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nQuery Head of Statistics & Lead Researcher, Ronan Fitzpatrick recently sat down with Professor Stephen Senn to talk about Effect Size & Sensitivity Analysis.
This video is an excerpt from a feature length video titled "nQuery Interviews Professor Stephen Senn". The full video interview is available to watch on-demand by clicking here.
Ronan Fitzpatrick is Head of Statistics at Statsols and the Lead Researcher for nQuery Sample Size Software. He is a guest lecturer for many institutions including the FDA.
Stephen Senn is a statistical consultant for the Pharmaceutical Industry. Stephen has worked as an academic in a statistical capacity at the Luxembourg Institute of Health, University of Glasgow and University College London. A leader of one of the work packages on the EU FP7 IDEAL project for developing treatments in rare diseases, his expertise is in statistical methods for drug development and statistical inference.
Ronan: So one other component of Sample Size Determination is selecting your Effect Size and this is often one of those cases where there's differing views and sometimes people reverse calculate this there's some stuff around that but I felt more importantly there's probably two major schools of picking an effect size in a more principled manner one would be picking it as the expectation of what you think is going to happen but I think you generally come from another point of view that it should be based on clinical significance that it has some relationship to what you want to happen in a trial, what success would mean to the trial and maybe like a lower band or a disappointment band on what you want the effect size to be so do you want to discuss how discussing the effect size can help you design a better trial using it within the sample size calculation process.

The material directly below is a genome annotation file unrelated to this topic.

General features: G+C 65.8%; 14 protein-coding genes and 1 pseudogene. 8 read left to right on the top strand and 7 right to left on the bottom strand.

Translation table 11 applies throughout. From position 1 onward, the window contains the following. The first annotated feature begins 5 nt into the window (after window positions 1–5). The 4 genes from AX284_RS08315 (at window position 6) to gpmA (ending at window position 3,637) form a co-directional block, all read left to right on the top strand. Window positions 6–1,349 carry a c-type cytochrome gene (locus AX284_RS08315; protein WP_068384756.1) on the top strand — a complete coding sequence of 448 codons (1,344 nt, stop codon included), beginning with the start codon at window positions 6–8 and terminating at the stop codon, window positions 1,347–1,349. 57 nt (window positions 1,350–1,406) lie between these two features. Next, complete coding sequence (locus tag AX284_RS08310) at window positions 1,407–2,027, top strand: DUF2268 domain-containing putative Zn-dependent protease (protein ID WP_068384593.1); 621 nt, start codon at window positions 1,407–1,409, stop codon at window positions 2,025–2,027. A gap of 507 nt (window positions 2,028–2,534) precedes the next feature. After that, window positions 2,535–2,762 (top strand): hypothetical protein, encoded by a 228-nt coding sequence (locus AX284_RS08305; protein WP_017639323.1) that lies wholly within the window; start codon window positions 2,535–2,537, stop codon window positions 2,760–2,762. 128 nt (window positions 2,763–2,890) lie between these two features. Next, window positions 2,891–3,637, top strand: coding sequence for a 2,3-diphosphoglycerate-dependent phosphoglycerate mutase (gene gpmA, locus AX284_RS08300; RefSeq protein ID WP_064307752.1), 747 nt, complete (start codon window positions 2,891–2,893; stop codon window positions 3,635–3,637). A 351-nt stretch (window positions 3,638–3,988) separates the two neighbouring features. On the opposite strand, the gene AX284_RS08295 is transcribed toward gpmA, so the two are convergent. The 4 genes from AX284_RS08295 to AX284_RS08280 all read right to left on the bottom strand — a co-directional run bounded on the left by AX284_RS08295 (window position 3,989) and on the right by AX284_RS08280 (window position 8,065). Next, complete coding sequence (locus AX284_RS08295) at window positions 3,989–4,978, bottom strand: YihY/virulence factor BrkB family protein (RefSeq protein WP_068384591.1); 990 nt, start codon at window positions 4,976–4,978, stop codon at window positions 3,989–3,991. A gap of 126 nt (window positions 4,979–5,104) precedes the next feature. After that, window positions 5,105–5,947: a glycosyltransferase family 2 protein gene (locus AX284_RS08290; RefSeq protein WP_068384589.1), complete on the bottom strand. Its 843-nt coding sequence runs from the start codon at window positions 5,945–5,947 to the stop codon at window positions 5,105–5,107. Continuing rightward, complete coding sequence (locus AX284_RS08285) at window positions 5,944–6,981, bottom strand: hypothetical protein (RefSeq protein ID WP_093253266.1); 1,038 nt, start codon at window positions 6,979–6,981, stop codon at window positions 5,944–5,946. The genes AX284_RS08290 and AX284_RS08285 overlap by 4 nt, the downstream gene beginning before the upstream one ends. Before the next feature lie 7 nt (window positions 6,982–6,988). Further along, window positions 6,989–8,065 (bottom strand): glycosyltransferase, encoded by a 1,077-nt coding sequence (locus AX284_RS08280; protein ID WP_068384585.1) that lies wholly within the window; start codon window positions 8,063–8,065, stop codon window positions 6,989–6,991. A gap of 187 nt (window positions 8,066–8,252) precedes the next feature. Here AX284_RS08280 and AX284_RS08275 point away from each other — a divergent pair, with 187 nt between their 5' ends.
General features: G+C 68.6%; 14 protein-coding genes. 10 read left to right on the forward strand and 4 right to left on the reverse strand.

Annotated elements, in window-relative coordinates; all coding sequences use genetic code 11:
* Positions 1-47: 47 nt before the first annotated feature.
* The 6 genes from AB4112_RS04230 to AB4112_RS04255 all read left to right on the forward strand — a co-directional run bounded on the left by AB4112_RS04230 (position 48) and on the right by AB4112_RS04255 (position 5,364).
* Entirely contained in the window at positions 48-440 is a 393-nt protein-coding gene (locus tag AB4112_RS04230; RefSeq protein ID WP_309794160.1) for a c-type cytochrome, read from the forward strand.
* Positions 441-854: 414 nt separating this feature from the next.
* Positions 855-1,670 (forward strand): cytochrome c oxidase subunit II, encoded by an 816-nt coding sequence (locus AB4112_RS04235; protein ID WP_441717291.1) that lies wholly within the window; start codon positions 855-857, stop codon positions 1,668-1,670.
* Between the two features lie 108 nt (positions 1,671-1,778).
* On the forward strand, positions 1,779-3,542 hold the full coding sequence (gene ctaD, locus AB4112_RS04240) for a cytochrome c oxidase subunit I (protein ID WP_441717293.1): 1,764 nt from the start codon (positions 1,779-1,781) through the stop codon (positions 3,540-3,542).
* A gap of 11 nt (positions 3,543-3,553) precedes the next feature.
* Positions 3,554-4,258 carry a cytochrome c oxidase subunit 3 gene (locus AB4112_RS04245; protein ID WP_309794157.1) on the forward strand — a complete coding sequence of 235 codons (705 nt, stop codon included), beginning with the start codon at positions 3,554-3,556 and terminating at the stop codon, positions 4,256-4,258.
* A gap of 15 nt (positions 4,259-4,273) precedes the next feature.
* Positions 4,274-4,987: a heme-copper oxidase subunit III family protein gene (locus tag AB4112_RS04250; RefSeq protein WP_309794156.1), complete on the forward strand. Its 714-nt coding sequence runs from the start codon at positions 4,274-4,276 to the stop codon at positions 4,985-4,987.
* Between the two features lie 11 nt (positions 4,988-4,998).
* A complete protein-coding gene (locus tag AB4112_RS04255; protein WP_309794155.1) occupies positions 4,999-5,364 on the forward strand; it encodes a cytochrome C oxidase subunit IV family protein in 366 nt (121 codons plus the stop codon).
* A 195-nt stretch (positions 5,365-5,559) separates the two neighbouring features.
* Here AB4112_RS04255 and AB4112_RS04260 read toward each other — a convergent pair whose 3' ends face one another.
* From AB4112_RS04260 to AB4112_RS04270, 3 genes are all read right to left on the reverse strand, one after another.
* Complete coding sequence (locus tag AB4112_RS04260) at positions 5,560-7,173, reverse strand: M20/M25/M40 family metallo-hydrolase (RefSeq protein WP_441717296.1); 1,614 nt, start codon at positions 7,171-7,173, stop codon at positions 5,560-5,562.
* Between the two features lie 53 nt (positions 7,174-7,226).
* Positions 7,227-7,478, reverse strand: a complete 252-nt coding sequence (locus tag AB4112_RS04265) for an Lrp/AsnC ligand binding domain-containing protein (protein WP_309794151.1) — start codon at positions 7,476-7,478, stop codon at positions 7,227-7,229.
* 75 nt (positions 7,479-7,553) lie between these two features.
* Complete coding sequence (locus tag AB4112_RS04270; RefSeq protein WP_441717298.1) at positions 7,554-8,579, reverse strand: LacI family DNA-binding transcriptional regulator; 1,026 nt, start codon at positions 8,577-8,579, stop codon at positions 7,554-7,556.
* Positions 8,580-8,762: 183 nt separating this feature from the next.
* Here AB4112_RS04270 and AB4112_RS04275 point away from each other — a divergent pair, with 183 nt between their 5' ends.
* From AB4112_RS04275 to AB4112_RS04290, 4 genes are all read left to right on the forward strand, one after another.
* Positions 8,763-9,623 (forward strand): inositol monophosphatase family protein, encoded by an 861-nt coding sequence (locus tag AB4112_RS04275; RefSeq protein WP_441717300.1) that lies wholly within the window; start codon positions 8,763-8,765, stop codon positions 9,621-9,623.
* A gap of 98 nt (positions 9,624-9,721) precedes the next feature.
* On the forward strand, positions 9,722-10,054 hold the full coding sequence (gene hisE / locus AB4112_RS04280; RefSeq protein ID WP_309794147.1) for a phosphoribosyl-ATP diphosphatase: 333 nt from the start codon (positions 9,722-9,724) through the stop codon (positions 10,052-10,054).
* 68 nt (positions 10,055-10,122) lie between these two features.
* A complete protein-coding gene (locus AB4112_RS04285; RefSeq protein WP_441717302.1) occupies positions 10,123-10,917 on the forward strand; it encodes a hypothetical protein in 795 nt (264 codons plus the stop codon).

Stephen: Yes I think that many people imagine that the effect size is somehow a property of the drug and of course you're trying to estimate what the drug will do, so it's understandable as to why they fall into what I consider an error, this in my view is an error. I prefer to think of it as being a feature of the disease, it's a property of the disease, in other words if you're studying hypertension a particular type of hypertension then in that case for that particular type of hypertension then there should be a particular effect size that many people agree or we hope they agree is roughly important. For example, it might be 10 millimeters of mercury if diastolic blood pressure is being measured or something like that, something in that particular area might be what one was interested in and if that is the case essentially it's a yardstick against with which you're measuring the candidate treatments.
You don't change the yardstick just because you fear the treatment will change it's basically a way of separating the wheat from the chaff and it should be a function of the disease area and the way in which I like to think of it is the difference I would not like to miss. When I was working in the pharmaceutical industry I used to tell the young statisticians working for me the way to think of it like this is if the trial fails then probably this treatment will never be studied again this drug will be lost to mankind forever.